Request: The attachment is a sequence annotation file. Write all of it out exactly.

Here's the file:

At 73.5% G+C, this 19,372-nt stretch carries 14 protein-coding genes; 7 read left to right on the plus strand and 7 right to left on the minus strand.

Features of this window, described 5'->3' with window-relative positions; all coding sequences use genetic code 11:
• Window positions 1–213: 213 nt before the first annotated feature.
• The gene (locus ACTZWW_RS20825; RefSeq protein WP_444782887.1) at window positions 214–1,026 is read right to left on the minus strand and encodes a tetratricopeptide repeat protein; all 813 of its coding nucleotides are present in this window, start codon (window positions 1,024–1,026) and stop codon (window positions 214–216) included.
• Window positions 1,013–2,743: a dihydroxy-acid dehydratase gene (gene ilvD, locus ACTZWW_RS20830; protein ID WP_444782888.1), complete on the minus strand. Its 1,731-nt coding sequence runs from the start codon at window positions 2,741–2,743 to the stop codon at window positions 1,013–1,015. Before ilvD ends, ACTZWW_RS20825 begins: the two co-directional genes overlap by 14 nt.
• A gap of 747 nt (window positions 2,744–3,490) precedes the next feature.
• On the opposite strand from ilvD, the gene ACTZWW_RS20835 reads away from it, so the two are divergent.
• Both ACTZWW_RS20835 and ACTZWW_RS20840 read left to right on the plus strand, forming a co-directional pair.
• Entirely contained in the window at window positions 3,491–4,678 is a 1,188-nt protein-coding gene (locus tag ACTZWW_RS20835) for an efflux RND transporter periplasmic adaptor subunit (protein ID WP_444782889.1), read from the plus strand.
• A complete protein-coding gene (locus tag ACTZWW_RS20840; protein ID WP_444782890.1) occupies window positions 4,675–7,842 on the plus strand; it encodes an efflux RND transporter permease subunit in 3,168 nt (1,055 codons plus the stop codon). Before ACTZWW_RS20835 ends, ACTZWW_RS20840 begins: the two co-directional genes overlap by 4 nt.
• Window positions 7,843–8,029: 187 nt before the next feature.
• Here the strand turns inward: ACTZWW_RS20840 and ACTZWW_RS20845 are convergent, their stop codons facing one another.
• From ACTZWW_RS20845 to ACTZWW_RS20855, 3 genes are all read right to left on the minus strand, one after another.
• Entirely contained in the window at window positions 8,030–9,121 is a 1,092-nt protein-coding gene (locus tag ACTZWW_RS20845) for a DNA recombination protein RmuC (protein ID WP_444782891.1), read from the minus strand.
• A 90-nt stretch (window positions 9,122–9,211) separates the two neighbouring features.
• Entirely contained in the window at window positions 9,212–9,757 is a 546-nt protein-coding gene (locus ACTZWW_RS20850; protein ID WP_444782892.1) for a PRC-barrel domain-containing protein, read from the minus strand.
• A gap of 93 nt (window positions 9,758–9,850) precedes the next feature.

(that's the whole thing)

At 73.5% G+C, this 19,372-nt stretch carries 14 protein-coding genes; 7 read left to right on the plus strand and 7 right to left on the minus strand.

Features of this window, described 5'->3' with window-relative positions; all coding sequences use genetic code 11:
• Window positions 1–213: 213 nt before the first annotated feature.
• The gene (locus ACTZWW_RS20825; RefSeq protein WP_444782887.1) at window positions 214–1,026 is read right to left on the minus strand and encodes a tetratricopeptide repeat protein; all 813 of its coding nucleotides are present in this window, start codon (window positions 1,024–1,026) and stop codon (window positions 214–216) included.
• Window positions 1,013–2,743: a dihydroxy-acid dehydratase gene (gene ilvD, locus ACTZWW_RS20830; protein ID WP_444782888.1), complete on the minus strand. Its 1,731-nt coding sequence runs from the start codon at window positions 2,741–2,743 to the stop codon at window positions 1,013–1,015. Before ilvD ends, ACTZWW_RS20825 begins: the two co-directional genes overlap by 14 nt.
• A gap of 747 nt (window positions 2,744–3,490) precedes the next feature.
• On the opposite strand from ilvD, the gene ACTZWW_RS20835 reads away from it, so the two are divergent.
• Both ACTZWW_RS20835 and ACTZWW_RS20840 read left to right on the plus strand, forming a co-directional pair.
• Entirely contained in the window at window positions 3,491–4,678 is a 1,188-nt protein-coding gene (locus tag ACTZWW_RS20835) for an efflux RND transporter periplasmic adaptor subunit (protein ID WP_444782889.1), read from the plus strand.
• A complete protein-coding gene (locus tag ACTZWW_RS20840; protein ID WP_444782890.1) occupies window positions 4,675–7,842 on the plus strand; it encodes an efflux RND transporter permease subunit in 3,168 nt (1,055 codons plus the stop codon). Before ACTZWW_RS20835 ends, ACTZWW_RS20840 begins: the two co-directional genes overlap by 4 nt.
• Window positions 7,843–8,029: 187 nt before the next feature.
• Here the strand turns inward: ACTZWW_RS20840 and ACTZWW_RS20845 are convergent, their stop codons facing one another.
• From ACTZWW_RS20845 to ACTZWW_RS20855, 3 genes are all read right to left on the minus strand, one after another.
• Entirely contained in the window at window positions 8,030–9,121 is a 1,092-nt protein-coding gene (locus tag ACTZWW_RS20845) for a DNA recombination protein RmuC (protein ID WP_444782891.1), read from the minus strand.
• A 90-nt stretch (window positions 9,122–9,211) separates the two neighbouring features.
• Entirely contained in the window at window positions 9,212–9,757 is a 546-nt protein-coding gene (locus ACTZWW_RS20850; protein ID WP_444782892.1) for a PRC-barrel domain-containing protein, read from the minus strand.
• A gap of 93 nt (window positions 9,758–9,850) precedes the next feature.